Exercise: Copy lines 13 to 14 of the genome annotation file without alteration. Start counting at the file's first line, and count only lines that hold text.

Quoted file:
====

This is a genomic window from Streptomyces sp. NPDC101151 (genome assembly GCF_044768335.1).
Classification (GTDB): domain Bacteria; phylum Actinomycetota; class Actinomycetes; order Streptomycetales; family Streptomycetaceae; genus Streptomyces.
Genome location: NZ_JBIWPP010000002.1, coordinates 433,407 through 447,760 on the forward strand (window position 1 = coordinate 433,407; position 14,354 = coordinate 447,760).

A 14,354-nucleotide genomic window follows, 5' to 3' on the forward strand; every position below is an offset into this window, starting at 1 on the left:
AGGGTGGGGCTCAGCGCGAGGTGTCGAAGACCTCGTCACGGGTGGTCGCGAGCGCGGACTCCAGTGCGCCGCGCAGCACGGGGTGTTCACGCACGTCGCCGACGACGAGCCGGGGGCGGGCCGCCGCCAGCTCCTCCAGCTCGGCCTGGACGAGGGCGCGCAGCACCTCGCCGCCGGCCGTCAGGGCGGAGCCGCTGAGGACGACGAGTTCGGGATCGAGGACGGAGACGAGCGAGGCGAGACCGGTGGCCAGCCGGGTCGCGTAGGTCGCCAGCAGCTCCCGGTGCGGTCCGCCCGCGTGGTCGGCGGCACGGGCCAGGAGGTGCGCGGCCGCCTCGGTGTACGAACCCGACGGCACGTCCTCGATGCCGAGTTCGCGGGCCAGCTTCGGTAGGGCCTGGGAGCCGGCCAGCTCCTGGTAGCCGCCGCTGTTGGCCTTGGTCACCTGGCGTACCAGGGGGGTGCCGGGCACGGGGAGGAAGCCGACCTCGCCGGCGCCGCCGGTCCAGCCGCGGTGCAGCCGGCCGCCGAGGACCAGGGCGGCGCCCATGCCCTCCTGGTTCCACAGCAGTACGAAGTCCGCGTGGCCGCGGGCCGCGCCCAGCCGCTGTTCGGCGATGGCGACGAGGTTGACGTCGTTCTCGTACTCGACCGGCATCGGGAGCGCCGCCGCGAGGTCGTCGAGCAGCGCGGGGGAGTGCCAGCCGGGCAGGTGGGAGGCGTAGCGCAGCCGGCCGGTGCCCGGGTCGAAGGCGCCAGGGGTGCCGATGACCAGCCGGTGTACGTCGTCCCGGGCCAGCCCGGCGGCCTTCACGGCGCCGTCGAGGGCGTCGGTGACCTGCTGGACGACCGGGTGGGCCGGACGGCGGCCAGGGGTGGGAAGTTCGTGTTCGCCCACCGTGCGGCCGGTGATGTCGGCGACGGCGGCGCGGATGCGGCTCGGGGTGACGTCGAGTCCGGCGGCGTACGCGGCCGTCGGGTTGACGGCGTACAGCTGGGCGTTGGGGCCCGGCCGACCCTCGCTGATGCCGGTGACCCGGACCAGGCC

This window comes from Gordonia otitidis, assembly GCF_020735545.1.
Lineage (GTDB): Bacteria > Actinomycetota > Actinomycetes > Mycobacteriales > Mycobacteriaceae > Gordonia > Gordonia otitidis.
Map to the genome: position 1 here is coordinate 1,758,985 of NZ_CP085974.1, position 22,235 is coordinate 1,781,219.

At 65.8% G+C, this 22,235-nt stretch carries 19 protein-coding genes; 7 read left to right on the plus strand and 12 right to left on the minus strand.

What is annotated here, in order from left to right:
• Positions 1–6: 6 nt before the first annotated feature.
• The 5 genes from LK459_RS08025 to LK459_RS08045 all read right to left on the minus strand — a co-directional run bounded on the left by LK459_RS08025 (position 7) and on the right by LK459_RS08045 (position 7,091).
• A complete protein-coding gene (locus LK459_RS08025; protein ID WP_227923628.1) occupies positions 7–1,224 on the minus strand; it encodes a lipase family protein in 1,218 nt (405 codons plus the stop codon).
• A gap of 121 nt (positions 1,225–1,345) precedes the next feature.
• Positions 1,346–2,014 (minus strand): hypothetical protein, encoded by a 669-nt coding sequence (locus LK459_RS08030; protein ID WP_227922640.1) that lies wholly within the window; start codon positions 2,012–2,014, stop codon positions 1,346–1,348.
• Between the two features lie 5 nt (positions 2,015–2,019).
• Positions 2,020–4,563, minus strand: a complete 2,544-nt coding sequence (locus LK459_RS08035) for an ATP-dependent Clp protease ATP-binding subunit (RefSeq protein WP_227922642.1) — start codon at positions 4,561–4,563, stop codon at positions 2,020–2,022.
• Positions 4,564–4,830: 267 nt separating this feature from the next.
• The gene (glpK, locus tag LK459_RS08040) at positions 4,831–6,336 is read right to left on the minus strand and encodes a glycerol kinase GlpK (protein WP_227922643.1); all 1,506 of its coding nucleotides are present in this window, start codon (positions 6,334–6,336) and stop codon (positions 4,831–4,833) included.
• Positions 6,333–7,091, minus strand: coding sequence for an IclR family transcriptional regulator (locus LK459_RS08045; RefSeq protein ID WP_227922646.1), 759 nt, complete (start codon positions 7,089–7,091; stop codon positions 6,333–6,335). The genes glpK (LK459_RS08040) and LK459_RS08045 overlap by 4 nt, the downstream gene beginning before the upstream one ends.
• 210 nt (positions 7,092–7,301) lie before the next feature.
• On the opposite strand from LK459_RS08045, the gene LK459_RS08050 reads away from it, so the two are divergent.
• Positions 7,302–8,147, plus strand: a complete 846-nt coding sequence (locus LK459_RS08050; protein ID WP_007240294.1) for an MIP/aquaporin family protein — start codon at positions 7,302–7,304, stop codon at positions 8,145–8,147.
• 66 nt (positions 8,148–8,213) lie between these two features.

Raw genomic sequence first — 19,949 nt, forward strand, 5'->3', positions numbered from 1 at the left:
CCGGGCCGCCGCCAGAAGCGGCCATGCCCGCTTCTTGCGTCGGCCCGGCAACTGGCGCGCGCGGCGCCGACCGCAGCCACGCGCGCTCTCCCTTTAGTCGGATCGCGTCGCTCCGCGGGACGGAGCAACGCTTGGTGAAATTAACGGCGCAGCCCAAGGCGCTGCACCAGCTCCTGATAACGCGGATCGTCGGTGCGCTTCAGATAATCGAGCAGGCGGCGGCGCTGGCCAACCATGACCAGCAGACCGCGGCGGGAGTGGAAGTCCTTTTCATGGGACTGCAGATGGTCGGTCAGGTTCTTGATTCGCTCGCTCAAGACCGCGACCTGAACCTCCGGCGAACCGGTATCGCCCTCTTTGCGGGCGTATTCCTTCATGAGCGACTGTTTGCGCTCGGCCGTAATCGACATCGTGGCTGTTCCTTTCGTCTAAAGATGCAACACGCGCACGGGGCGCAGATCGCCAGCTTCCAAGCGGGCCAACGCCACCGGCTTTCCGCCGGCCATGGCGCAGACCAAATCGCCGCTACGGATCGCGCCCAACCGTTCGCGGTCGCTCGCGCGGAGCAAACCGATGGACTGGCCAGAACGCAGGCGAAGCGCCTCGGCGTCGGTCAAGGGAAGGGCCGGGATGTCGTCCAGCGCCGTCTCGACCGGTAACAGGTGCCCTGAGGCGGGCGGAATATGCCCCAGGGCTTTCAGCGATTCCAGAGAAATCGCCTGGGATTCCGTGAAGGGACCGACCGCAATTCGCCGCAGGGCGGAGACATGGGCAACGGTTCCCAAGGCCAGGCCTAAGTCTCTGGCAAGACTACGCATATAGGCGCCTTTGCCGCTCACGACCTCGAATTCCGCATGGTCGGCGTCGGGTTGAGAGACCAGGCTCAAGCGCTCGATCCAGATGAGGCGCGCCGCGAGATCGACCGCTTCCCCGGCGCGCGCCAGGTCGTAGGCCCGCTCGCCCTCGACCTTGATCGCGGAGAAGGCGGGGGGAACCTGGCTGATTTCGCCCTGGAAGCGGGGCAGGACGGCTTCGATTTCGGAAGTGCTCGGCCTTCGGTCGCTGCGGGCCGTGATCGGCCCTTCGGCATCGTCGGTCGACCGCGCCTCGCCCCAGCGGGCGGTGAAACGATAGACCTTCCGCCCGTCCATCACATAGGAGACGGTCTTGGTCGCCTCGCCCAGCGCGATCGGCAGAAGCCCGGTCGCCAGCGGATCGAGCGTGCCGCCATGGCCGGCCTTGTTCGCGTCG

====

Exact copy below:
• A complete protein-coding gene (locus LK459_RS08025; protein ID WP_227923628.1) occupies positions 7–1,224 on the minus strand; it encodes a lipase family protein in 1,218 nt (405 codons plus the stop codon).
• A gap of 121 nt (positions 1,225–1,345) precedes the next feature.